‘Criminals Don’t Take Breaks’ — The Impact Of Covid-19 On Organized Crime

September 20, 2021

By a Biometrica staffer

In late 2020, much before anyone ever imagined that a deadlier variant of the Covid-19 virus would sweep across the world and wreak renewed havoc on healthcare and governance systems, organizations like the United Nations Office on Drugs and Crime (UNODC) warned that the pandemic had brought about new opportunities for organized crime groups (OCGs). Measures to prevent the virus from spreading, like lockdowns and restrictions, did affect OCGs much like the rest of us.

For instance, the UNODC said in a report in July 2020 that the Covid-19 crisis disrupted drug trafficking chains; changed the dynamics of demand, supply, and prices of illicit drugs; made it difficult to use traditional smuggling routes; and constrained activities related to the trafficking of persons and the smuggling of migrants. But even as it did that, it also opened up other opportunities for OCGs. There’s a “parallel pandemic” of crime threats linked to Covid-19, INTERPOL Secretary General Jürgen Stock warned at the start of this year.

Widespread sweeping global crises, like the one Covid-19 caused, give OCGs more room than otherwise to infiltrate the legal economy. Struggling private businesses are more likely to look for loans on the illicit market than during normal times. Then, of course, there’s the management of the pandemic itself that also brings new opportunities to the table for criminals, and that doesn’t just just include chances to enter the counterfeit masks and medicines market. There have been instances where OCGs have even boosted their standing in communities by delivering aid packages to the common man to increase their influence in those communities.

In this piece, we give you an overview of how the modi operandi of OCGs changed because of and in the aftermath of the Covid-19 pandemic.

Infiltration Into Legal Sectors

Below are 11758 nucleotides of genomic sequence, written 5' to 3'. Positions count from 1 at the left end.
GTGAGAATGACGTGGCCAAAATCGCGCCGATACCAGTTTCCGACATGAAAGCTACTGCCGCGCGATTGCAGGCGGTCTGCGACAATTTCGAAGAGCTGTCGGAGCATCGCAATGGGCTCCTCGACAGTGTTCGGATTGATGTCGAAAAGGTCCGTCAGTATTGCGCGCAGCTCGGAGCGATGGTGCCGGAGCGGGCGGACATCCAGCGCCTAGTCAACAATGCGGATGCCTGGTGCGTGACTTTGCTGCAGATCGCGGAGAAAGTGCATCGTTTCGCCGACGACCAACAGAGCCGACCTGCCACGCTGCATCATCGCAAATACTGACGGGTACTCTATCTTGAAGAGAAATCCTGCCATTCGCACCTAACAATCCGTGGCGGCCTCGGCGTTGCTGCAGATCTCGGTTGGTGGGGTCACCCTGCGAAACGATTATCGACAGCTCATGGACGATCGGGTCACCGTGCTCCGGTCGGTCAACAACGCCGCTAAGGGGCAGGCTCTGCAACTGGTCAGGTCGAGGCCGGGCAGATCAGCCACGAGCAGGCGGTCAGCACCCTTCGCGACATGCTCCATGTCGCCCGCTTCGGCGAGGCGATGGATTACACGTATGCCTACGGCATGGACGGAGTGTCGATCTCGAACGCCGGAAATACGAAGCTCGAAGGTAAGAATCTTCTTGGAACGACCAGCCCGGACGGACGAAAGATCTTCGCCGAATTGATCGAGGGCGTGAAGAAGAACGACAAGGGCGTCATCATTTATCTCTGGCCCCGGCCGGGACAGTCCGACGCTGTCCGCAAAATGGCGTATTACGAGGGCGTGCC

One of the biggest opportunities for OCGs, as we mentioned earlier, is that the Covid-19 gave them chances to expand their influence into legal sectors of the economy.

Back in April, for example, Biometrica wrote about how OCGs were cutting themselves a piece of Italy’s strong tourism sector, according to a report published by Italian think-tank Demoskopika. That report showed OCGs had managed to carve out a $2.6 billion cut in Italy’s tourism sector. These mafia groups typically take control over legitimate businesses so that they can launder money from their illegal activities like trafficking of drugs and arms, experts say, according to an article by the Organized Crime And Corruption Reporting Project (OCCRP). Around 4,400 businesses are at risk of mafia infiltration, the OCCRP article said, citing Demoskopika, largely for the purpose of money laundering. This problem has only been worsened by the Covid-19 pandemic.

According to the UNODC report, businesses in the transport, hospitality, arts, retail, and beauty sectors are particularly vulnerable to infiltration by OCGs. When these businesses began to reopen, some may have found themselves either in the debt of OCGs, or directly controlled by them. OCGs can seize control either through an exchange of money for buying shares or by directly taking over operations. This generates more opportunities for criminal activity, including money laundering and trafficking, enabling OCGs to further expand their control and power over the legitimate economy.

Then there were some sectors that saw a significant spike in demand due to the pandemic, such as medical devices, pharmaceutical products, e-commerce, food retail, cleaning, and funeral services. Procurement procedures were relaxed by governments to shore up their defenses against the pandemic, especially during the initial months of the virus’ spread and after the first vaccinations were launched. And it’s in the hope to exploit this surge in demand that OCGs moved into some of these sectors, UNODC said in the report, adding that there was already some evidence of this.